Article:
The European People's Party (EPP), the biggest party in the European Parliament, is set to adopt a hardline policy on China, including an investment treaty with Taiwan and a total ban on goods "produced in re-education camps" of Xinjiang.
"We support the launch of negotiations for a bilateral investment agreement with Taiwan," said the EPP paper obtained by Politico, according to South China Morning Post.European Union's biggest political group, the EPP is an umbrella grouping that includes MEPs from Angela Merkel's Christian Democratic Union.
The paper by EPP calls for a start on Taiwan investment talks and for Taipei to be welcomed "to participate in WHO meetings, mechanisms and activities, particularly during the pandemic". Previously, calls from countries such as Australia for Taiwan's involvement in the WHO have angered Beijing.
It also described the EU's approach to China as "outdated" and was fiercely critical of China's "disregard for the multilateral system and international agreements, the spread of Chinese malign influence, failure to live up to fundamental human rights obligations".
"As the EU's partner, China should respect its own international obligations, which is not yet the case. Systemic rivalry can increasingly be seen as the overriding paradigm in our relationship, however, we should not disregard the need to continue dialogue with China," it said, adding that "an investment agreement itself cannot resolve all issues ailing our economic and political relationship".
The EPP calls for the EU to follow the United States in banning "imports of products from companies taking advantage of forced labour", while "products produced in re-education camps should be banned from EU markets as well".
China has long denied claims of genocide or mistreatment of the Uyghur people, and most recently the country's foreign minister addressed those accusations in a press conference Sunday."The so-called existence of genocide in Xinjiang is absurd. It is a complete lie fabricated with ulterior motives," Wang Yi said as reported by The Hill, adding that supposed "anti-China forces" were attempting to "undermine the security and stability of Xinjiang and hinder China's development and growth."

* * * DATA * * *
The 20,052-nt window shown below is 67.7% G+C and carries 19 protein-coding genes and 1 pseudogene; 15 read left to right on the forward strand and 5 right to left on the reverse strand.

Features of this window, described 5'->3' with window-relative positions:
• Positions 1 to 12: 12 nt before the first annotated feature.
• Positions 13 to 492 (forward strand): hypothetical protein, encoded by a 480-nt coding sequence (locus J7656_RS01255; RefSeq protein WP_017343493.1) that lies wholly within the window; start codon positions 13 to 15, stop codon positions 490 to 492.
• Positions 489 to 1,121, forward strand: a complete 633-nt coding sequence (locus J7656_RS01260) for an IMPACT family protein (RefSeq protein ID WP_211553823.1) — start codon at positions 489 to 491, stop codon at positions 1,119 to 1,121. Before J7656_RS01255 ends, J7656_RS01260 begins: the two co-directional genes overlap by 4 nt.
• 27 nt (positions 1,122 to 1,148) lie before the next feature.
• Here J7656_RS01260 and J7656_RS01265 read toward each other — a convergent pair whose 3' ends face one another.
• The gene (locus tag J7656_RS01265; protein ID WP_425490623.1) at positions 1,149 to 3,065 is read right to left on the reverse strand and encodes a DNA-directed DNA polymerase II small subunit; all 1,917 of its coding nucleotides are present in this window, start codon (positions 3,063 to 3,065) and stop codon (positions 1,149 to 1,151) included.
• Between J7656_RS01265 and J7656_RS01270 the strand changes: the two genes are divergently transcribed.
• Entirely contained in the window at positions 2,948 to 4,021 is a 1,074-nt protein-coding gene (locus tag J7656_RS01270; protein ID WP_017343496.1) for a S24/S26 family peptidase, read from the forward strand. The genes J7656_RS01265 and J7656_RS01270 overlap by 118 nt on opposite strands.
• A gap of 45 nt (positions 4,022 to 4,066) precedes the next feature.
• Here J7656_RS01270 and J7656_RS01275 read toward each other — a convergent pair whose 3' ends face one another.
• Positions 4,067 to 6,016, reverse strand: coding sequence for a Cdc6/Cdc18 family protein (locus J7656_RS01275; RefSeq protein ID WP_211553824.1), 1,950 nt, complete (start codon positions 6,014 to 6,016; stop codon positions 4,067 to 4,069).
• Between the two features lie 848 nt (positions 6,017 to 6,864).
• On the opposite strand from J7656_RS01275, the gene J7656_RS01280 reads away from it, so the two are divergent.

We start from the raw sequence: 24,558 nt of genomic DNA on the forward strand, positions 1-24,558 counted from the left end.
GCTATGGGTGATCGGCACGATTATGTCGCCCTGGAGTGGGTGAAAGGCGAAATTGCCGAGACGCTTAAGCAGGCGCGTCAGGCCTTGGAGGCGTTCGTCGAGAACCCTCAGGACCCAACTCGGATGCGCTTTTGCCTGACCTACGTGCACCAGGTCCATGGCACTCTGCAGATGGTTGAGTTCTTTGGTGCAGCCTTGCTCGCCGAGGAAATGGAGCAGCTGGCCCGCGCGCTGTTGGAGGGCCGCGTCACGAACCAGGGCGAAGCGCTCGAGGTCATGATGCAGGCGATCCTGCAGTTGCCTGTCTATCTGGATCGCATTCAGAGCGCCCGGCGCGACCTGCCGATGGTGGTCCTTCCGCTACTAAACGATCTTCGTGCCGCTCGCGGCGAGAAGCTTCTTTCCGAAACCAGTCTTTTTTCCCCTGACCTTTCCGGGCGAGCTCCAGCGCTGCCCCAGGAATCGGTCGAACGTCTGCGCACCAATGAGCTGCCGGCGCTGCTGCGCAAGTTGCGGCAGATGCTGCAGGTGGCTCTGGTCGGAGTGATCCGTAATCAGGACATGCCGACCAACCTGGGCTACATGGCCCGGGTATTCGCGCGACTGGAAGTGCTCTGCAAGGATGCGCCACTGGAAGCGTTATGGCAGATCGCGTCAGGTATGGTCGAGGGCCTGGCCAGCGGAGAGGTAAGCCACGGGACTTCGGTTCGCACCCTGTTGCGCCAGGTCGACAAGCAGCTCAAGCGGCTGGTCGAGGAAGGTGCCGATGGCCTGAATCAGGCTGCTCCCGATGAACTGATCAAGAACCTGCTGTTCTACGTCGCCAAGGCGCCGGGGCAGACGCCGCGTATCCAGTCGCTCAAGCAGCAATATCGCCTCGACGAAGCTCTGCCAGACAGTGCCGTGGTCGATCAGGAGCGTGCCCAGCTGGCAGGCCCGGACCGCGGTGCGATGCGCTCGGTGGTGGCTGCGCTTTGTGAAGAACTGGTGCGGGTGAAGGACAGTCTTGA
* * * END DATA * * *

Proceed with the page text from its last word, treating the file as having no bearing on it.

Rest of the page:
China has been rebuked globally for cracking down on Uyghur Muslims by sending them to mass detention camps, interfering in their religious activities and sending members of the community to undergo some form of forcible re-education or indoctrination.
Beijing, on the other hand, has vehemently denied that it is engaged in human rights abuses against the Uyghurs in Xinjiang while reports from journalists, NGOs and former detainees have surfaced, highlighting the Chinese Communist Party's brutal crackdown on the ethnic community,
Meanwhile, China imposed the draconian National Security Law in Hong Kong last year. The law criminalises secession, subversion, and collusion with foreign forces and carries with it strict prison terms. It came into effect from July 1. Since then, a number of former pro-democracy lawmakers have been arrested. (ANI)